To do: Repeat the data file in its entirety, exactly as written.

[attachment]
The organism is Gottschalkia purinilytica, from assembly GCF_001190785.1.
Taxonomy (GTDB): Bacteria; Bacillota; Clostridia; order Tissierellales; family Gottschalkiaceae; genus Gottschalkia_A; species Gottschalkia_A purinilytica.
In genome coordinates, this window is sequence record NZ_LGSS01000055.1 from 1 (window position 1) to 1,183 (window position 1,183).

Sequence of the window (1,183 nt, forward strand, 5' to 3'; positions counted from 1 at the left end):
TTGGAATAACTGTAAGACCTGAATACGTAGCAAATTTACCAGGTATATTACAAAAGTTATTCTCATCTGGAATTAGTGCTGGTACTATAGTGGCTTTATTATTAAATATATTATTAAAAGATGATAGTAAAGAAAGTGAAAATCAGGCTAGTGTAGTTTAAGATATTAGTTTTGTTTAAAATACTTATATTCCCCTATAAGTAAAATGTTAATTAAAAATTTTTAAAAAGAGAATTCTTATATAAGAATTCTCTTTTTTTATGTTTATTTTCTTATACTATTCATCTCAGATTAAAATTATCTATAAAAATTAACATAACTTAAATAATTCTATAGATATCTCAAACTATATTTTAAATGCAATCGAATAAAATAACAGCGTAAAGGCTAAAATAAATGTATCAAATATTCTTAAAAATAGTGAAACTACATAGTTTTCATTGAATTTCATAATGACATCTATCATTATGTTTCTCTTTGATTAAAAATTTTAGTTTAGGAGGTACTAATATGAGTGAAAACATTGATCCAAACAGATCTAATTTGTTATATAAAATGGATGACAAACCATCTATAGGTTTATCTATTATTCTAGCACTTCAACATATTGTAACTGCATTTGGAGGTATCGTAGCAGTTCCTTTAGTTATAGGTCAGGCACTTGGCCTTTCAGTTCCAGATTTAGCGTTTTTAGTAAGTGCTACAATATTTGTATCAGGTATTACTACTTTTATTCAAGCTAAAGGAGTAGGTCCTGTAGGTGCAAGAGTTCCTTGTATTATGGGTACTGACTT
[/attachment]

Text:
The organism is Gottschalkia purinilytica, from assembly GCF_001190785.1.
Taxonomy (GTDB): Bacteria; Bacillota; Clostridia; order Tissierellales; family Gottschalkiaceae; genus Gottschalkia_A; species Gottschalkia_A purinilytica.
In genome coordinates, this window is sequence record NZ_LGSS01000055.1 from 1 (window position 1) to 1,183 (window position 1,183).

Sequence of the window (1,183 nt, forward strand, 5' to 3'; positions counted from 1 at the left end):
TTGGAATAACTGTAAGACCTGAATACGTAGCAAATTTACCAGGTATATTACAAAAGTTATTCTCATCTGGAATTAGTGCTGGTACTATAGTGGCTTTATTATTAAATATATTATTAAAAGATGATAGTAAAGAAAGTGAAAATCAGGCTAGTGTAGTTTAAGATATTAGTTTTGTTTAAAATACTTATATTCCCCTATAAGTAAAATGTTAATTAAAAATTTTTAAAAAGAGAATTCTTATATAAGAATTCTCTTTTTTTATGTTTATTTTCTTATACTATTCATCTCAGATTAAAATTATCTATAAAAATTAACATAACTTAAATAATTCTATAGATATCTCAAACTATATTTTAAATGCAATCGAATAAAATAACAGCGTAAAGGCTAAAATAAATGTATCAAATATTCTTAAAAATAGTGAAACTACATAGTTTTCATTGAATTTCATAATGACATCTATCATTATGTTTCTCTTTGATTAAAAATTTTAGTTTAGGAGGTACTAATATGAGTGAAAACATTGATCCAAACAGATCTAATTTGTTATATAAAATGGATGACAAACCATCTATAGGTTTATCTATTATTCTAGCACTTCAACATATTGTAACTGCATTTGGAGGTATCGTAGCAGTTCCTTTAGTTATAGGTCAGGCACTTGGCCTTTCAGTTCCAGATTTAGCGTTTTTAGTAAGTGCTACAATATTTGTATCAGGTATTACTACTTTTATTCAAGCTAAAGGAGTAGGTCCTGTAGGTGCAAGAGTTCCTTGTATTATGGGTACTGACTT